A wise counselor will have a balance of love and authority. In any kind of counseling situation, the counselor has to be in control of that counseling session. If the counselor allows the child to control things, they're never going to be able to help them, so it is a fine balance; but the child does need to understand that they do have an authority that they need to submit to. If you're showing them love and you're gaining trust, establishing authority isn't going to be a problem, but it is something that the counselor needs to consider.

Why is it so important for this child to establish a respect for authority?

We want to help this child to deal with the situation the way God would want them to deal with it. We want to help them to deal with it biblically. If you establish an authority and there's an understanding that they're going to have to do things God's way, then you're going to be able to help them with the different issues that they're dealing with. For instance, fear is probably one of the most common things that these children are dealing with. They may fear that someone is going to harm them again and they can get obsessed with wondering if this is going to happen again. Or they may fear what that other is thinking of them and become obsessed with themselves, living in this fear. We want to help them to see that preoccupation with themselves is not pleasing to God.

As you're saying that I'm just seeing the huge difference between approaching a situation like this from a psychotherapeutic perspective and a Biblical counseling perspective.

Absolutely. I would say a psychotherapeutic way of dealing with that would be to focus on their emotions and to make it all about them. Whereas we want to get them out of themselves. We want to get their eyes on their source of hope, which is in God and looking at things from God's perspective.

That's got to throw a whole different perspective on the anger that these children often experience.

Some counselors might tell them it's good to be angry. They might even encourage them to vent that anger. But a biblical view would teach them that anger is not pleasing to God and we're going to want to help this child to deal with that anger in a biblical way - that it's not right to return evil for evil and that forgiveness is the way to freedom. So it's very important that this child is taught to handle their feelings in a biblical way.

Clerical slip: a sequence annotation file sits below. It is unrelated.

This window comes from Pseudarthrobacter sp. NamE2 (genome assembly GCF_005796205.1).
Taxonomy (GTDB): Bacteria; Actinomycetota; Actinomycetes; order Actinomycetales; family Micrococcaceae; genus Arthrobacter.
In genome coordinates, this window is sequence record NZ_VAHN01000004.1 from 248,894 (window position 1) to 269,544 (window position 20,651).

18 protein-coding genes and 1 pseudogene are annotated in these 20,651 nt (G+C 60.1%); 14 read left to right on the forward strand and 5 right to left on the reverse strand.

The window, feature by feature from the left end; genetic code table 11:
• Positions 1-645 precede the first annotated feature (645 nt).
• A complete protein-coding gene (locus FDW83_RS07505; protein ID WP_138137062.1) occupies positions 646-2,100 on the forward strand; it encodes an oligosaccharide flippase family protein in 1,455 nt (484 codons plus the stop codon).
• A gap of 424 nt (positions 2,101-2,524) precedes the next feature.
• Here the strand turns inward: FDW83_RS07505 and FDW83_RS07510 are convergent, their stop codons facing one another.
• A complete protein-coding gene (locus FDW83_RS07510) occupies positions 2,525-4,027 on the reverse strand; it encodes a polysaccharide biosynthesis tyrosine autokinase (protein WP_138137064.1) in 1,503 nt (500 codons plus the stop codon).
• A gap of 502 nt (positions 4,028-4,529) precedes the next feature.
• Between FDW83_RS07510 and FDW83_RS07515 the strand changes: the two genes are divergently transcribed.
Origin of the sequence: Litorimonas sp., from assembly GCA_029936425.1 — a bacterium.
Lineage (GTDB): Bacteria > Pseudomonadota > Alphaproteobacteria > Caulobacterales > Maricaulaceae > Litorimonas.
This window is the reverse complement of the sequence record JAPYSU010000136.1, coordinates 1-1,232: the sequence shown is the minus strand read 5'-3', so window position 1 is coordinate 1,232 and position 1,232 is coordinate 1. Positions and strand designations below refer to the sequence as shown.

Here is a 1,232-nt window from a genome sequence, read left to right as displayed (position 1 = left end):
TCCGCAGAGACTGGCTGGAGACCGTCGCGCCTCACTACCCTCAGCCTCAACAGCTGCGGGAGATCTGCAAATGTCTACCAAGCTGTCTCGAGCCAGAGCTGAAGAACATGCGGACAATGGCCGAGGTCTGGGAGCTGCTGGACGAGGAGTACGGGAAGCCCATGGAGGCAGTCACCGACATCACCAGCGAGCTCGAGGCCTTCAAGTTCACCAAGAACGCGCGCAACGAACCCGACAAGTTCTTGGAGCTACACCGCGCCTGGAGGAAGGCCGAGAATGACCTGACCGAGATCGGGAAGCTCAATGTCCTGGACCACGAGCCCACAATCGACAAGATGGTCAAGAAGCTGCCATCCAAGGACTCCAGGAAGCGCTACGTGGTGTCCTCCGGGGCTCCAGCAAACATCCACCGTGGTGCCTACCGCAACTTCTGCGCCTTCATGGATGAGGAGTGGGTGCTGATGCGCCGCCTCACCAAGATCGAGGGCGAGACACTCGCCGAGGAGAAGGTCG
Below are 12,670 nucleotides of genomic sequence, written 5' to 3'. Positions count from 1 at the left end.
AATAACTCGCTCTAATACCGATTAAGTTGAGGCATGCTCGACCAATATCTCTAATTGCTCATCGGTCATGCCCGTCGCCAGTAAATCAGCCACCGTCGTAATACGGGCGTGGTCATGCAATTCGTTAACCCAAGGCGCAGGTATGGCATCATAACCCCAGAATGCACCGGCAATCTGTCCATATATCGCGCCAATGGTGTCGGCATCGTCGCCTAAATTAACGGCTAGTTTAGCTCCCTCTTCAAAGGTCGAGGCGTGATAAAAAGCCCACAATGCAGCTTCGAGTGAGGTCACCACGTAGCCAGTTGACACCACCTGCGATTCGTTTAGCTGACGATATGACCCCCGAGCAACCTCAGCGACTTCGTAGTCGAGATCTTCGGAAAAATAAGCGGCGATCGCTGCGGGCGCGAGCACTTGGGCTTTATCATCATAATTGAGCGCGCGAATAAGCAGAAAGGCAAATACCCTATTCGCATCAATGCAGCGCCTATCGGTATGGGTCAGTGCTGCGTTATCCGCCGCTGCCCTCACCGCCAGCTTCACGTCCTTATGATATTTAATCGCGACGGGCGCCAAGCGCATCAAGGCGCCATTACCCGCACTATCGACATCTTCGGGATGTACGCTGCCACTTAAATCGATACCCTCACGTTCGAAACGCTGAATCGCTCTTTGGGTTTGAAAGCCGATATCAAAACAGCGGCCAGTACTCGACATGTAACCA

What about the feelings of guilt that you mentioned a little bit earlier?

There are two kinds of guilt. I guess we can say 'false guilt' and 'true guilt'. We want to make sure we have the where-with-all and the spiritual discernment to determine whether or not a child is truly experiencing a false guilt. Feeling as though they did something wrong or it was their fault that this happened - that's obviously an example of false guilt. We want to help them understand that they were not the cause of the problem. The other side could be where God is maybe convicting them of being angry - possibly at their mother because she didn't protect them or even at God for allowing this to happen to them. That would be true guilt and would be conviction from God. We would want to help to alleviate that guilt by doing the right thing and doing the biblical thing, which would be to forgive their mother and realize that it wasn't her fault.

Jeff, we never know who may be listening to these programs and there may very well be a young person out there that is dealing with having been molested or there may be an adult out there who has never really dealt with past molestation. What word of encouragement might you have for those folks?

What I would say to them is that God hasn't turned His eyes away from them and He saw what happened to them and it grieved his heart. We live in a fallen world and bad things happen, but we serve a God that knows how to bring His purpose out of what even seemingly it to us a horrible thing. I've heard my wife - who went through her own issues because of my sexual sin towards her - say that if she hadn't gone through what she went through she couldn't help the wives the way she does now. God has a purpose. God has a plan. He knows how to bring good out of what happened to you. If you'll trust Him and look to Him for the answers, He knows how to heal your heart. Then you will also know how to bring that comfort to others and I'm sure there are many others out there that need to know that there is a God of comfort that can heal any hurt that we have experienced. I just want to encourage you if you're listening that God sees you and He knows you and He has a way out for you. He can bring good out of your situation.

Jeff Colón, thanks so much.

Thanks Mike. It's been good being with you.